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Access to financial services is one of the most pressing issues of the modern days. In theory, the modern financial system provides a lot of opportunities and financial services, such as bank accounts, savings, credit, investment products, etc, but in reality larger populace of even most countries do not have access even to the very basic financial services. Investment is even worse in terms of accessibility. 

Traditional finance, unfortunately, can do very little to solve this issue. For example, in the United Kingdom, financial inclusivity is one of the main priorities for the House of Commons Treasury Committee, but in its annual reports the committee admits that the existing situation is not really improving. Regulatory and banks interests don’t allow much to be done outside of direct government sponsorship of very limited programs.  Obviously, such programs are only a palliative solution.

In developing countries the situation is even worse. For example, in Egypt, less than half of registered companies actually work with the banks.

Additionally, in developing countries local banks charge much higher interest due to unstable economic output and access to credit is restricted unduly to mitigate any losses on the local financial institutions. Large banks in developed countries are also unavailable for developing countries residents—partly due to local government policies, partly due to banks’ rules.

This is where fintech tries to help.  

Seeing these gaps in the financial services industry, providing wider access to financial services became the focus of the fintech industry.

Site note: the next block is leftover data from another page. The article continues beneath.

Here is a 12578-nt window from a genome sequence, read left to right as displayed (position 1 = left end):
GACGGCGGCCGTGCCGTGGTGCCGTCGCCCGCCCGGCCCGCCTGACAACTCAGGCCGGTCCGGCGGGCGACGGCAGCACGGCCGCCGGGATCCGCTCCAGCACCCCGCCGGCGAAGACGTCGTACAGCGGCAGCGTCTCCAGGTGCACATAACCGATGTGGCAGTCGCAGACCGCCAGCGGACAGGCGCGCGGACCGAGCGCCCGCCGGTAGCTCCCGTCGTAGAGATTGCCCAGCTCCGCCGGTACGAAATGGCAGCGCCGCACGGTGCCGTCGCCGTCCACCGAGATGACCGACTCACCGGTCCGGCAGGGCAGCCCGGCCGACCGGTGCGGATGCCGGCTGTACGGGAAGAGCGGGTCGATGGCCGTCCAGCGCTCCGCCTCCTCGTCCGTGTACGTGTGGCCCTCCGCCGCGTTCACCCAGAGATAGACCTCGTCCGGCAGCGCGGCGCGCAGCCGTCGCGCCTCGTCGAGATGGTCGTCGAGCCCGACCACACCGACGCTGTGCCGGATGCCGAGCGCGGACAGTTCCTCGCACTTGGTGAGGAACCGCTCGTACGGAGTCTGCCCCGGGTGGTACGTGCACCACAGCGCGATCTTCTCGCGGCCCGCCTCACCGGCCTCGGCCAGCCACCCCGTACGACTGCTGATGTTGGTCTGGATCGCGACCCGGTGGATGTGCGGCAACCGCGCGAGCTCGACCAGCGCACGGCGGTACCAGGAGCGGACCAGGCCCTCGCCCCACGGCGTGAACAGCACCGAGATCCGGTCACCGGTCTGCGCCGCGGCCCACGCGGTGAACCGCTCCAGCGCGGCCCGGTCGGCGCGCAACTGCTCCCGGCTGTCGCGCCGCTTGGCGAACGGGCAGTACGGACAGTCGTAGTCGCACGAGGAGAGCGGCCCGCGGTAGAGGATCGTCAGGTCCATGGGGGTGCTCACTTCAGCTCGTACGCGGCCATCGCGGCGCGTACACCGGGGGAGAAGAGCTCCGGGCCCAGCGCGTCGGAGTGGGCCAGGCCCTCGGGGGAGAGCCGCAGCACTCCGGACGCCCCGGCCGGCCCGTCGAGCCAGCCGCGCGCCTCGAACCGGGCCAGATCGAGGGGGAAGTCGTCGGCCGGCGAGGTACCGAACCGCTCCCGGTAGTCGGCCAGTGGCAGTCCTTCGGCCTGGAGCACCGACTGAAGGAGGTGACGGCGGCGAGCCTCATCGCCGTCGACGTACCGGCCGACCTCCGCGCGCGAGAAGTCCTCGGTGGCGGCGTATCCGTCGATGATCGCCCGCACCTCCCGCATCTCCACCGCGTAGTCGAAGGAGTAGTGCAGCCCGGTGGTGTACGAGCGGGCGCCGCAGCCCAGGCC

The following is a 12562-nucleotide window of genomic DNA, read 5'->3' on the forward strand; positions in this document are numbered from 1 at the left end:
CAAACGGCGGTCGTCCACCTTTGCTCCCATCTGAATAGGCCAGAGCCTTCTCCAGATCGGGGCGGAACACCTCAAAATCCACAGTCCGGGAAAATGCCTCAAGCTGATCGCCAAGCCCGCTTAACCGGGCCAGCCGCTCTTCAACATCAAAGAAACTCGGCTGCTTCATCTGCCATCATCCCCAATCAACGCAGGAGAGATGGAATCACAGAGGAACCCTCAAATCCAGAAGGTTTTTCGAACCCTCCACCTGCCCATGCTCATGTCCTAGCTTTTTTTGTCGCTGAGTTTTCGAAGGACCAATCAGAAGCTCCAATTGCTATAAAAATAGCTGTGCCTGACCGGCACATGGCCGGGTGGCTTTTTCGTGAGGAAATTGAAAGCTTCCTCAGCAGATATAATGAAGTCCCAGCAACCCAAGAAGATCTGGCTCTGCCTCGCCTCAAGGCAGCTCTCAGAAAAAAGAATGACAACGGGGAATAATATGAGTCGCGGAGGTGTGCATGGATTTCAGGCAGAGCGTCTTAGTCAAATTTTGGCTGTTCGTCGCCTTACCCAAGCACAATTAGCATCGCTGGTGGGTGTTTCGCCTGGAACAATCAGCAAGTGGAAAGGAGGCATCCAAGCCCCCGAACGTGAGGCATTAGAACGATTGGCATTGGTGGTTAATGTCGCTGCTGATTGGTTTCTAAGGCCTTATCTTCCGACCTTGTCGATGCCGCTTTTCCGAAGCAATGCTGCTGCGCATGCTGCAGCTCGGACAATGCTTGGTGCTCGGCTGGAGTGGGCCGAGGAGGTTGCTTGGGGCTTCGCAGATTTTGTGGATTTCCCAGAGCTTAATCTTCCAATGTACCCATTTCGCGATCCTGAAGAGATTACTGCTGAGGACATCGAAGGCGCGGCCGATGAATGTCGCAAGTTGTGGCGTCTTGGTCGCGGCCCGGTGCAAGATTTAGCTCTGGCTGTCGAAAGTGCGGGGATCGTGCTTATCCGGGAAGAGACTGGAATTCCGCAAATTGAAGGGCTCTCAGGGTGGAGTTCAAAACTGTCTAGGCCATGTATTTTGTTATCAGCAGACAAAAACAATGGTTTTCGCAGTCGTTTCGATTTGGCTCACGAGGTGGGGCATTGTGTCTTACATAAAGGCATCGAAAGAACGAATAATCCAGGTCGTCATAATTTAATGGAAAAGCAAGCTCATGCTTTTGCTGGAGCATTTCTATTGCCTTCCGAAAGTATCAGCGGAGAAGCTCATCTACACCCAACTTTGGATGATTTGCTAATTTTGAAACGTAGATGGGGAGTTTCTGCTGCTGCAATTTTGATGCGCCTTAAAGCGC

Proliferation of cryptocurrencies led to development of a whole plethora of projects and full-fledged ecosystems, whose goal was to ensure easy access to financial products. Money transfers, lending platforms, even investment opportunities—blockchain and cryptocurrency made all of it available for everyone.

Don’t envy Jeff Bezos, Warren Buffett and Mark Zuckerberg for their wealth: They may not be much happier than the manager of your nearest In-N-Out Burger.

In-N-Out shatters the restaurant chain mold



That’s the conclusion of a recent study that found $105,000 to be the ideal income for life satisfaction in Northern America. Earnings past that point tended to coincide with a lower levels of happiness and well-being, researchers found.


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The study from Purdue University, published in Nature Human Behavior, draws from the Gallup World Poll of over 1.7 million people that asked individuals to rate their lives from “worst possible” to “best possible” on a scale of 0-10.

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Those ratings were then analyzed alongside reported household incomes to determine an ideal earnings point for every region of the world, what the study calls a “satiation point.”

That point for life satisfaction varies around the world, researchers found, from $35,000 in the Caribbean to $125,000 in New Zealand. Past that, lead author Andrew T. Jebb said, “there’s a certain point where money seems to bring no more benefits to well-being in terms of both feelings and your evaluation.”

In-N-Out managers, then, who the company recently revealed earn about $160,000 per year, make enough to be happy anywhere, the data seems to suggest.

Once enough money is earned to cover basic needs, everyday purchases and loans, people may be driven to increase earnings by comparison to others or a desire for material gains. And that, Jebb said, could prove a tipping point where more money results in a lower well-being.

Gallery: Surprising Things About Tipping You Never Knew (GOBankingRates)

“The small decline puts one’s level of well-being closer to